365 Days of Living the Dale Carnegie Principles
Day 19. April 13, 2011
I was standing in line at a bookstore waiting to purchase two books for my friend Beatrice. There was just one cashier working at the counter. A sloppy dressed mother and daughter were standing in line behind me for about a minute when the mother began to complain about having to wait in line.
The mother said, “this is taking forever. I hate waiting. I can’t believe they only have one cashier….”
I didn’t want to listen to this customer’s endless complaints for something so trivial as standing in line for a few minutes. In all honesty I felt she was an ill-mannered fool.
I turned around to the mother and daughter and with a calm voice said, “would you like to go ahead of me? I’m in no hurry.”
The mother replied, “no that’s ok.”
I replied, “no I insist—knock yourself out—please go ahead of me.”
So we switched places in line.
The mother continued to complain about the cashier—saying “I wish she would hurry up and stop talking.”
I gently told the woman, “You know—I bet she’s had a long day just like you and me.”
The scowl on this mother’s face completely softened. She said, “yes, you’re probably right.”
She paused and said, we’ve been shopping all day trying to find these school books….”
It was now the mother and daughter’s turn to go to the cashier. As they approached the cashier the mother turned to me and said politely “thanks again.”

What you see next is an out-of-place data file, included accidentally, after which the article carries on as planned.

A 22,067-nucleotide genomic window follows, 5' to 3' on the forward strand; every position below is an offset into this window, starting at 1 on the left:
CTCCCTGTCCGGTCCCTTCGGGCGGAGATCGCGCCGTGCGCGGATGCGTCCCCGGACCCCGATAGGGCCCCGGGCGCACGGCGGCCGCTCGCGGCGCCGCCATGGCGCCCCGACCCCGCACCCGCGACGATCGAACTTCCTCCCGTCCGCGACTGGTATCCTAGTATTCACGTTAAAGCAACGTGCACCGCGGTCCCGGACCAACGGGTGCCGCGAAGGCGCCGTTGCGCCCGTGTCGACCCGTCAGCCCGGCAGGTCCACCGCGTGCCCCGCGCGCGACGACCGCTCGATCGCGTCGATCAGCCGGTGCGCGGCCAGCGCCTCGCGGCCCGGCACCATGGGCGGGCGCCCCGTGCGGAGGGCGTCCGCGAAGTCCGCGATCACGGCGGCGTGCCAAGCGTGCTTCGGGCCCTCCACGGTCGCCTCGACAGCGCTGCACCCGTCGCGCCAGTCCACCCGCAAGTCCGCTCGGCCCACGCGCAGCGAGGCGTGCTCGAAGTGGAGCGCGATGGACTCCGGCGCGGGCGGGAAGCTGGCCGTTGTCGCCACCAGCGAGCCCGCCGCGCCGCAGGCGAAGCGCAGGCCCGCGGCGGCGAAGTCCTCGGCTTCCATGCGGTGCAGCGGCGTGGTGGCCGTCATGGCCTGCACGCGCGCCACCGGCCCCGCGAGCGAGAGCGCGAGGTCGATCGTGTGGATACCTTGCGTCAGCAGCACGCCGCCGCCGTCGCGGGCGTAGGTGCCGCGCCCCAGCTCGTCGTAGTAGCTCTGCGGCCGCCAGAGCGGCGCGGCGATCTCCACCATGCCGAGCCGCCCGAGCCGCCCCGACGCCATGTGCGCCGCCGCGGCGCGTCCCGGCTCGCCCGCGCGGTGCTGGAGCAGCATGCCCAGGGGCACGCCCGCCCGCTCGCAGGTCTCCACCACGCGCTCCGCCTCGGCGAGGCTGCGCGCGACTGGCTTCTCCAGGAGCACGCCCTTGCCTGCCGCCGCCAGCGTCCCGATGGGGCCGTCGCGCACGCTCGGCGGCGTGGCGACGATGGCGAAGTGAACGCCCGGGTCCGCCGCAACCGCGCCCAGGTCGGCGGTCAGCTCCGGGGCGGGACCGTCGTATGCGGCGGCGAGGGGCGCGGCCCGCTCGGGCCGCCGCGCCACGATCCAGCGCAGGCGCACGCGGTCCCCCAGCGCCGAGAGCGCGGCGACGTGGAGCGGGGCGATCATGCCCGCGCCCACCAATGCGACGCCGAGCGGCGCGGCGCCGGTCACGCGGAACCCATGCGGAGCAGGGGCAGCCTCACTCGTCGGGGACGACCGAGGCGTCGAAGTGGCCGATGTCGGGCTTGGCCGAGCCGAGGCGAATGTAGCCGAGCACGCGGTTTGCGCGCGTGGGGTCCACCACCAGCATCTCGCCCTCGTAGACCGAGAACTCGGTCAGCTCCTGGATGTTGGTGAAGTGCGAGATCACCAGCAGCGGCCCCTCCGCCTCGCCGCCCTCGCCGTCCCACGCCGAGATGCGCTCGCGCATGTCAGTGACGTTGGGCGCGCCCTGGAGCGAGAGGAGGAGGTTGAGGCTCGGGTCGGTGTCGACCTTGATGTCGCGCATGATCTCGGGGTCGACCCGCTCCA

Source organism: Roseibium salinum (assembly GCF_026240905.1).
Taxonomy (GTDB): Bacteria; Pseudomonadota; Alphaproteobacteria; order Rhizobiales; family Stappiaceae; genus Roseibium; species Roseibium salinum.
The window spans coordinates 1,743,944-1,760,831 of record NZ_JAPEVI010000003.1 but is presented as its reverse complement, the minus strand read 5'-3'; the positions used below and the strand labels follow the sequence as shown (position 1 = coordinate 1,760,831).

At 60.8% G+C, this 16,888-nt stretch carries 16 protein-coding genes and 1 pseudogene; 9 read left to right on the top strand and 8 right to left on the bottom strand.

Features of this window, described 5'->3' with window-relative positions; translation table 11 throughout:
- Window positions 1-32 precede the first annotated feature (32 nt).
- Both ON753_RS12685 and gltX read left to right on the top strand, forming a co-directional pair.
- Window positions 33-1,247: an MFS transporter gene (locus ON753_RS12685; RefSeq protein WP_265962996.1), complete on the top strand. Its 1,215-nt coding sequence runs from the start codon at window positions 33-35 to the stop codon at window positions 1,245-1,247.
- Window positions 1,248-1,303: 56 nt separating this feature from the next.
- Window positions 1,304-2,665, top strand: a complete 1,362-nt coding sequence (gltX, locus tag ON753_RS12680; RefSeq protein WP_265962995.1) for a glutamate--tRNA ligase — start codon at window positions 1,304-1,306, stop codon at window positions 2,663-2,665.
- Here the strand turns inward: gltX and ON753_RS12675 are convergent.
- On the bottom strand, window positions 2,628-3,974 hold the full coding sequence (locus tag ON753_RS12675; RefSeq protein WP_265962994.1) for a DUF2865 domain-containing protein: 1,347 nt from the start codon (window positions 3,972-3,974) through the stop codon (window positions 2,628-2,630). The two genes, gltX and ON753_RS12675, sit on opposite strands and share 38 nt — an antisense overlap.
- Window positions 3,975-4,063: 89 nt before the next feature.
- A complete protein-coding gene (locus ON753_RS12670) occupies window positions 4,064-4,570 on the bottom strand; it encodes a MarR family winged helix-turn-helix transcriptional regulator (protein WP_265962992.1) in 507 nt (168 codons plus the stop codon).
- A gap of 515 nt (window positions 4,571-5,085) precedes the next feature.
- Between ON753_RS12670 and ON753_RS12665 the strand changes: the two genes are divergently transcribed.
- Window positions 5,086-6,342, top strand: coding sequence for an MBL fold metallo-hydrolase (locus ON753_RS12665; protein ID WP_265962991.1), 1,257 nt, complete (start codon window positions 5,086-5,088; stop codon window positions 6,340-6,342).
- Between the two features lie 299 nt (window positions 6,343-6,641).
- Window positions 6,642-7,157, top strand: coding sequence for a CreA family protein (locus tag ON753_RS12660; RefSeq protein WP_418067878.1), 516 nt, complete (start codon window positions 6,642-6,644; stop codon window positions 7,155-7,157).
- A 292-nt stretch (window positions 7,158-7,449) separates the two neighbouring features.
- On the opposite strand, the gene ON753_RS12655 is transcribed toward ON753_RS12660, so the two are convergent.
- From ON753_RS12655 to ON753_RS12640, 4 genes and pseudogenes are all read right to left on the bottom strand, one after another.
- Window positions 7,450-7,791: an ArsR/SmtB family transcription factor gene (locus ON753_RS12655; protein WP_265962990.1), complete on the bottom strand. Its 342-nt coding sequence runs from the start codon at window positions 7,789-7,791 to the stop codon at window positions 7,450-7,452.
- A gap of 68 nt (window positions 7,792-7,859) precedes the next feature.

They paid and left. It was my turn to pay for my books. I approached the cashier with a smile—knowing full well the cashier had no idea I probably saved her from a grumpy customer.
The cashier greeted me and I commented that I liked her hair. It was the kind of hair I’ve always wanted. It was a nice dark brown, long and curly. We began to discuss hairstyles and how she always wanted straight hair but now she likes her curly hair.
The transaction probably lasted a minute. But I am certain in a small way I made that cashier feel admired for having such nice hair.
The Dale Carnegie principles I used this evening are from How to Win Friends and Influence People:
Principle 1. Don’t criticize, condemn or complain.
Principle 5. Smile.
Principle 8. Talk in terms of the other person’s interests.
Principle 9. Make the other person feel important – and do it sincerely.
I could have told the customer to shut her vey large mouth and quit complaining. I could have criticized the customer for not dressing in a presentable manner in public or for being an overall belligerent human being. But instead, I spoke to her in a civil manner that interested her. She wanted to be served next and I was happy to accommodate.
The next time you encounter an individual who won’t stop complaining and is encroaching on your peace—rather than escalate the problem by telling the person off—diffuse the situation. Talk in terms of that person’s interests in a calm, friendly way. It won’t cost you a dime and it will give you a sense of peace knowing you controlled the situation.
Incidentally, the two books I purchased this evening for my friend Beatrice were How to Win Friends and Influence People and How to Stop Worrying and Start Living.